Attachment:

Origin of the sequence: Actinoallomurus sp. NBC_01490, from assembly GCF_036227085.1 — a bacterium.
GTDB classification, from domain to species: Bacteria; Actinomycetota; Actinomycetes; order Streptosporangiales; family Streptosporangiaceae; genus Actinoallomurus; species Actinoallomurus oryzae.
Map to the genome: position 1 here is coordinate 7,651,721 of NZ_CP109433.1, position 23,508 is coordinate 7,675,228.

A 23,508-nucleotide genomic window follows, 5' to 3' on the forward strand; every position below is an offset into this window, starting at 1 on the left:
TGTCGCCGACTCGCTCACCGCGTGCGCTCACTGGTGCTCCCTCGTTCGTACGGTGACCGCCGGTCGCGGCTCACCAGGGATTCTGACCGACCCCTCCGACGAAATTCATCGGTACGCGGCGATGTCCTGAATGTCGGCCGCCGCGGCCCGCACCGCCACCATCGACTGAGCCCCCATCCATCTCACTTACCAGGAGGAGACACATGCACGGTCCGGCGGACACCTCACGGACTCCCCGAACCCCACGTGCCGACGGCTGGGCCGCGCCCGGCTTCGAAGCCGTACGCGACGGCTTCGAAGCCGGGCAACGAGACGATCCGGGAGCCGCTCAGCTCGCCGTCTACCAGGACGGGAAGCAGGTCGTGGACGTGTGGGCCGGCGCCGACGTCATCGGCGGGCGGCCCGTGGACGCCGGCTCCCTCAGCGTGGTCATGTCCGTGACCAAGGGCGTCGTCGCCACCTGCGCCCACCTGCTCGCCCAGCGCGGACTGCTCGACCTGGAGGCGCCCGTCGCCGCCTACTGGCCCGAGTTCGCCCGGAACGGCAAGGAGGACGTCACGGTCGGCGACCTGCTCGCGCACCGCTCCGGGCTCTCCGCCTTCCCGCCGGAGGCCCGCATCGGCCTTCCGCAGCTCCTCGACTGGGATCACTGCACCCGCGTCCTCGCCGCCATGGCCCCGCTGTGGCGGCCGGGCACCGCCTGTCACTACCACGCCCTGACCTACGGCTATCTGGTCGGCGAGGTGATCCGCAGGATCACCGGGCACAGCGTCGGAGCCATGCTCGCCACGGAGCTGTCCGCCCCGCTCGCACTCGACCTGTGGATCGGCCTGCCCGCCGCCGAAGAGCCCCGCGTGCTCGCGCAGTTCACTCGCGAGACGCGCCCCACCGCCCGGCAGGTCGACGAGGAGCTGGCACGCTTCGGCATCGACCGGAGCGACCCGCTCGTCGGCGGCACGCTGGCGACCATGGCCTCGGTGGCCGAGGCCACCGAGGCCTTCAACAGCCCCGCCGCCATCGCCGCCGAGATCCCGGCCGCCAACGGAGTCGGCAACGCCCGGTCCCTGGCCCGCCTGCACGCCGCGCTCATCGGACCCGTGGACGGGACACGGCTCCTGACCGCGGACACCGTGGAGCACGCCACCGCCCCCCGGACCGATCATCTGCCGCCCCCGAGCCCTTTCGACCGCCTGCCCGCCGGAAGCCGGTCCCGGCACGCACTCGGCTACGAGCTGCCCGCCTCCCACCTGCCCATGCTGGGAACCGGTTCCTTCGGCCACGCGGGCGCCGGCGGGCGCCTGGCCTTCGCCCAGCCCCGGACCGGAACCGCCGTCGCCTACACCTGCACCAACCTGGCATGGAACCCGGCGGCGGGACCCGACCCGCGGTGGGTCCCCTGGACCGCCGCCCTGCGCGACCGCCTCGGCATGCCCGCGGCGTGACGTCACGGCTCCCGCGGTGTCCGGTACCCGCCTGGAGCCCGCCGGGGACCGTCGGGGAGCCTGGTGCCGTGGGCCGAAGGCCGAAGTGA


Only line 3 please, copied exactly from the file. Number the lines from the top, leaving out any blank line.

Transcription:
Map to the genome: position 1 here is coordinate 7,651,721 of NZ_CP109433.1, position 23,508 is coordinate 7,675,228.